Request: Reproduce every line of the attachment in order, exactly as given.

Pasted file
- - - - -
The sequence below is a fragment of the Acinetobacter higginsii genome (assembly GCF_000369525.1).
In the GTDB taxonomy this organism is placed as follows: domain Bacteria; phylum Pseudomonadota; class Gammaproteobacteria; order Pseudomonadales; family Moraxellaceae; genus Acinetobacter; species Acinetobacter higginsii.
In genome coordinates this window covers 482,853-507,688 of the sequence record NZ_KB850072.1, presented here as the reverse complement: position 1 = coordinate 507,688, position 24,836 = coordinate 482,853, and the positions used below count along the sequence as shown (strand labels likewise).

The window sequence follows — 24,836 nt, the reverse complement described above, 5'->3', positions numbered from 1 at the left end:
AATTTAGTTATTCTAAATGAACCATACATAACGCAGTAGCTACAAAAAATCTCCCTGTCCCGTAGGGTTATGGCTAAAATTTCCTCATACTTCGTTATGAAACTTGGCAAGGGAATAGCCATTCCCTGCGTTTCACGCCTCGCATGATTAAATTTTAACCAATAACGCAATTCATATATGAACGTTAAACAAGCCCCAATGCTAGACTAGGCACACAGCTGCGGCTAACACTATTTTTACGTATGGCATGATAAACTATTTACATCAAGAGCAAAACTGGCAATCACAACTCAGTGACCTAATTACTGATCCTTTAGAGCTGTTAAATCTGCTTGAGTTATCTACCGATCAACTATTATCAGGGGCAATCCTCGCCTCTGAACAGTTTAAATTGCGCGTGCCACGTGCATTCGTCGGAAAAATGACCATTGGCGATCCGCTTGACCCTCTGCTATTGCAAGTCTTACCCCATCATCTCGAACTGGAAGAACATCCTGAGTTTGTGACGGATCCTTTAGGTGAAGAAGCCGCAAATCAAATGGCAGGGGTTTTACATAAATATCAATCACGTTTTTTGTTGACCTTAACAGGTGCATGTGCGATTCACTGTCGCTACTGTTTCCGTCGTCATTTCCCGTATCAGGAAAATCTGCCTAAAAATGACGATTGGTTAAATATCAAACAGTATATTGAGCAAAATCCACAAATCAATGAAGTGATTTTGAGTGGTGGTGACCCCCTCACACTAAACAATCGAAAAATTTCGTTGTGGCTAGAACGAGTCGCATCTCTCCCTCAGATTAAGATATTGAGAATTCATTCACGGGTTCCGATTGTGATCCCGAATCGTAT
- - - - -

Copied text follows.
The sequence below is a fragment of the Acinetobacter higginsii genome (assembly GCF_000369525.1).
In the GTDB taxonomy this organism is placed as follows: domain Bacteria; phylum Pseudomonadota; class Gammaproteobacteria; order Pseudomonadales; family Moraxellaceae; genus Acinetobacter; species Acinetobacter higginsii.
In genome coordinates this window covers 482,853-507,688 of the sequence record NZ_KB850072.1, presented here as the reverse complement: position 1 = coordinate 507,688, position 24,836 = coordinate 482,853, and the positions used below count along the sequence as shown (strand labels likewise).

The window sequence follows — 24,836 nt, the reverse complement described above, 5'->3', positions numbered from 1 at the left end:
AATTTAGTTATTCTAAATGAACCATACATAACGCAGTAGCTACAAAAAATCTCCCTGTCCCGTAGGGTTATGGCTAAAATTTCCTCATACTTCGTTATGAAACTTGGCAAGGGAATAGCCATTCCCTGCGTTTCACGCCTCGCATGATTAAATTTTAACCAATAACGCAATTCATATATGAACGTTAAACAAGCCCCAATGCTAGACTAGGCACACAGCTGCGGCTAACACTATTTTTACGTATGGCATGATAAACTATTTACATCAAGAGCAAAACTGGCAATCACAACTCAGTGACCTAATTACTGATCCTTTAGAGCTGTTAAATCTGCTTGAGTTATCTACCGATCAACTATTATCAGGGGCAATCCTCGCCTCTGAACAGTTTAAATTGCGCGTGCCACGTGCATTCGTCGGAAAAATGACCATTGGCGATCCGCTTGACCCTCTGCTATTGCAAGTCTTACCCCATCATCTCGAACTGGAAGAACATCCTGAGTTTGTGACGGATCCTTTAGGTGAAGAAGCCGCAAATCAAATGGCAGGGGTTTTACATAAATATCAATCACGTTTTTTGTTGACCTTAACAGGTGCATGTGCGATTCACTGTCGCTACTGTTTCCGTCGTCATTTCCCGTATCAGGAAAATCTGCCTAAAAATGACGATTGGTTAAATATCAAACAGTATATTGAGCAAAATCCACAAATCAATGAAGTGATTTTGAGTGGTGGTGACCCCCTCACACTAAACAATCGAAAAATTTCGTTGTGGCTAGAACGAGTCGCATCTCTCCCTCAGATTAAGATATTGAGAATTCATTCACGGGTTCCGATTGTGATCCCGAATCGTAT